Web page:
Three Spanish activists from the international feminist direct-action group Femen bared their breasts in Madrid on Sunday to reveal anti-fascist slogans painted on their torsos and backs as they loudly interrupted a demonstration staged by Spain’s pro-fascist Falange movement to commemorate the 43rd anniversary Tuesday of the death of dictator Francisco Franco.
The activists were quickly hustled away by police, but not before being pushed to the ground, kicked, slapped and spat on by participants in the Falangist event, who shouted insults, including putas (“whores”) and and a la hoguera (“onto the bonfire”), as the women were led away. One male participant in the pro-Franco demonstration identified as a member of the Falange by Spanish newspapers was arrested on a charge of assaulting a police officer.
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According to one of the Femen activists, the women organized the protest because they wanted to raise awareness “that in Spain they are still allowing demonstrations at which Franquismo is glorified.”
The Spanish Falange movement was founded in the 1930s, actively supported the July 1936 military uprising led by Gen. Francisco Franco against the democratically elected Republican government that triggered Spain’s bloody 1936-39 Civil War and remained loyal to the dictator during the 36-year dictatorship that lasted until Franco’s death on 20th November 1975.
Still a legal civic organization, the Falange has continued to commemorate and publicly demonstrate its commitment to the ideals of the Franco regime, which treated “liberated” women particularly harsh both in areas occupied by Franco-led troops during the Civil War and under the dictatorship that followed.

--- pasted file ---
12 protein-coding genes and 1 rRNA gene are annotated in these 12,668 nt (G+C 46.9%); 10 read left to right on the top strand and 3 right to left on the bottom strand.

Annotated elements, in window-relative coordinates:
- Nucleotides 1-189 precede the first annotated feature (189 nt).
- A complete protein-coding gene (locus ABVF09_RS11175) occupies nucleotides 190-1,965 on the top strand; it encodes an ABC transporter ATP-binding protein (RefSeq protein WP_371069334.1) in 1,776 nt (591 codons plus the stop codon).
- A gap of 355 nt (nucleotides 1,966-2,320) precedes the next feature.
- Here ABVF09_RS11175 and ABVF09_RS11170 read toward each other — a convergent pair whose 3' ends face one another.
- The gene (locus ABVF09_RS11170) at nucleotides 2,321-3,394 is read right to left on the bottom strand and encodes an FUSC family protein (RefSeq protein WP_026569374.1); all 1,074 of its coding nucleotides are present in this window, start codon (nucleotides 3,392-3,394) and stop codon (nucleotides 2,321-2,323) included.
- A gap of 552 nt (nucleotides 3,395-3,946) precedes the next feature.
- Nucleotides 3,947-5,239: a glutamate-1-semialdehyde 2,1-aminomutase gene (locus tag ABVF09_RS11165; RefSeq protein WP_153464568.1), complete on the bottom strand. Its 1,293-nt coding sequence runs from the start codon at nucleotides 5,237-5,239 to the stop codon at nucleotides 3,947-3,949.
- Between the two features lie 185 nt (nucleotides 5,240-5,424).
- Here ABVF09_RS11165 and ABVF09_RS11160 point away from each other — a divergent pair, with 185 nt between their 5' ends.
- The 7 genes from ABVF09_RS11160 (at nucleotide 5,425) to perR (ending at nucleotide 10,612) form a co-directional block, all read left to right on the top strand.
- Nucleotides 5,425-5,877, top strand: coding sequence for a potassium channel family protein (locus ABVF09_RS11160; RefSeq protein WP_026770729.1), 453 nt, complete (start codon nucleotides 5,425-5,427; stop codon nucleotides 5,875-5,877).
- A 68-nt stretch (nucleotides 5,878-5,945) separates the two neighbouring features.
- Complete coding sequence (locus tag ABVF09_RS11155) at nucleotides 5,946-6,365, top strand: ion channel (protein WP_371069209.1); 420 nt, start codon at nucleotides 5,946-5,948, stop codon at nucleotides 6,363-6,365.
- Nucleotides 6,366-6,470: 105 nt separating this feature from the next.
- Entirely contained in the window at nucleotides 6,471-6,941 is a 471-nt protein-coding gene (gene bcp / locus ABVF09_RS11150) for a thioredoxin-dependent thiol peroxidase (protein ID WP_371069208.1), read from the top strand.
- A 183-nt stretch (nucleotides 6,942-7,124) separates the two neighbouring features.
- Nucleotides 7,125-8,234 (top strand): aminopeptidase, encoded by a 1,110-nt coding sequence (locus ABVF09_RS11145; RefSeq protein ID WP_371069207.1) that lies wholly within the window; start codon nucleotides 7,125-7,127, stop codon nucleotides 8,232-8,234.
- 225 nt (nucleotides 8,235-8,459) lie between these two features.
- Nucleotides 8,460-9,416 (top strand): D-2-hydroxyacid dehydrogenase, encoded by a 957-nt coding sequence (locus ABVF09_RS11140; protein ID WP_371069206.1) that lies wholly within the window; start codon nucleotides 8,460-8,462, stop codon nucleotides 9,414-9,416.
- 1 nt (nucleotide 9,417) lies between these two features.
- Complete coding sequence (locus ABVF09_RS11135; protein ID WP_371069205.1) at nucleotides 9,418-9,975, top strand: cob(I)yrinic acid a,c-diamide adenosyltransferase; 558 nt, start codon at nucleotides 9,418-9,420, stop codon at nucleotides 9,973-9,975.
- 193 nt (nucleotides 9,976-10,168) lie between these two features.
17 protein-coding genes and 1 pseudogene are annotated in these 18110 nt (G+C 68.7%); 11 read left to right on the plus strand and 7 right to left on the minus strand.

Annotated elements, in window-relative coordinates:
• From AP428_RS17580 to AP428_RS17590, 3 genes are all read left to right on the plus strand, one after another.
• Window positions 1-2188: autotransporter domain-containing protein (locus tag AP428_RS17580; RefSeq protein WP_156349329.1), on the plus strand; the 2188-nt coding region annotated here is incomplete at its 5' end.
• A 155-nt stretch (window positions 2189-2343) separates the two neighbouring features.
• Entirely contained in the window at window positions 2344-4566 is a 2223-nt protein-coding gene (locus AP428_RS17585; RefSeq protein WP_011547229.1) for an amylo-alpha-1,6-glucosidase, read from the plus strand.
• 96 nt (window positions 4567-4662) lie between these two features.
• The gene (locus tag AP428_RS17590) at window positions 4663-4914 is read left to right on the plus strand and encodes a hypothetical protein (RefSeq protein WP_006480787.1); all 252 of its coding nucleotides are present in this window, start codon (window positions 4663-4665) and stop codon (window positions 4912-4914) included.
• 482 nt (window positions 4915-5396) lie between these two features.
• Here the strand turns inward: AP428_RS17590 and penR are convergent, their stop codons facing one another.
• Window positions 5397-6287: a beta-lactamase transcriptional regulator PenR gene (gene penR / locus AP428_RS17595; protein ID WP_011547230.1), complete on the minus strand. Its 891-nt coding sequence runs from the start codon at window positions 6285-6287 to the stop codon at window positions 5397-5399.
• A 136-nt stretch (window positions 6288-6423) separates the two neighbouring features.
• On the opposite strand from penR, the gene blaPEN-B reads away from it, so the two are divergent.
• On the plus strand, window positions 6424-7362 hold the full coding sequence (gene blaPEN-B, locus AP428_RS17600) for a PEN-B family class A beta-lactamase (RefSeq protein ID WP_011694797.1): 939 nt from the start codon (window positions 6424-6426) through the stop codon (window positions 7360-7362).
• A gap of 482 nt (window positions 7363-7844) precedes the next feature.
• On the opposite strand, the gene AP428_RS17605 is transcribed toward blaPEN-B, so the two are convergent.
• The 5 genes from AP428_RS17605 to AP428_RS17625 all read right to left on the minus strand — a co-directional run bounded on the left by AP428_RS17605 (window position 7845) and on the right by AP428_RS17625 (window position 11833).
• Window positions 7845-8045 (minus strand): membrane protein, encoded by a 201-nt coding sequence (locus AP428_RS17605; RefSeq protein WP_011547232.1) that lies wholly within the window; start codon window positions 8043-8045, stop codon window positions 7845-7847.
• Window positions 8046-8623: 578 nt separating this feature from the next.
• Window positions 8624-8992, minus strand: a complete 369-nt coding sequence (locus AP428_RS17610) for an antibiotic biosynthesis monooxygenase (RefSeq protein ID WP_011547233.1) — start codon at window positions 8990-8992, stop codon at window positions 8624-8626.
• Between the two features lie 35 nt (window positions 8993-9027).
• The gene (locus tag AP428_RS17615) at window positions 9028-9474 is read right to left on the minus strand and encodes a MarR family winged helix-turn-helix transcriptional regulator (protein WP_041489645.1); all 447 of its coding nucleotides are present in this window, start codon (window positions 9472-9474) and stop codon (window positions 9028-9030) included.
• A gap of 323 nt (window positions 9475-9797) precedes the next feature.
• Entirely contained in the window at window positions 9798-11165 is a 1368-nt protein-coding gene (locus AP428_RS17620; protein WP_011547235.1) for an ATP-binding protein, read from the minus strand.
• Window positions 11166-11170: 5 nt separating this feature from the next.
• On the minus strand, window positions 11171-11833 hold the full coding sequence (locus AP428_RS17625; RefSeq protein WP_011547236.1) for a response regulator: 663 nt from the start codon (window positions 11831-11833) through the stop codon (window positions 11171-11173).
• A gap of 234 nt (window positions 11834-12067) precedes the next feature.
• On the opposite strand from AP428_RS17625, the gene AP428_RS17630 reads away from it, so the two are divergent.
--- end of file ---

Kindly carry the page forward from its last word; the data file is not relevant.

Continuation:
In recent months, the group’s public acts glorifying the Franco regime have increased in light of the pledge by the Socialist government of President Pedro Sánchez to remove Franco’s remains from their current place of honor at the Valley of the Fallen mausoleum complex outside Madrid.
The Femen direct-action feminist group regularly protests topless in Spain to denounce attempts by conservative organizations to limit women’s freedoms, particularly with regard to reproductive rights. In April 2017, five activists from the organization were acquitted by a Spanish judge of charges of public disorder, exhibitionism and resisting arrest stemming from their topless disruption of a 2013 march by several thousand anti-abortion protesters, organized by the ultra-right Catholic group Hazte Oir in Madrid.
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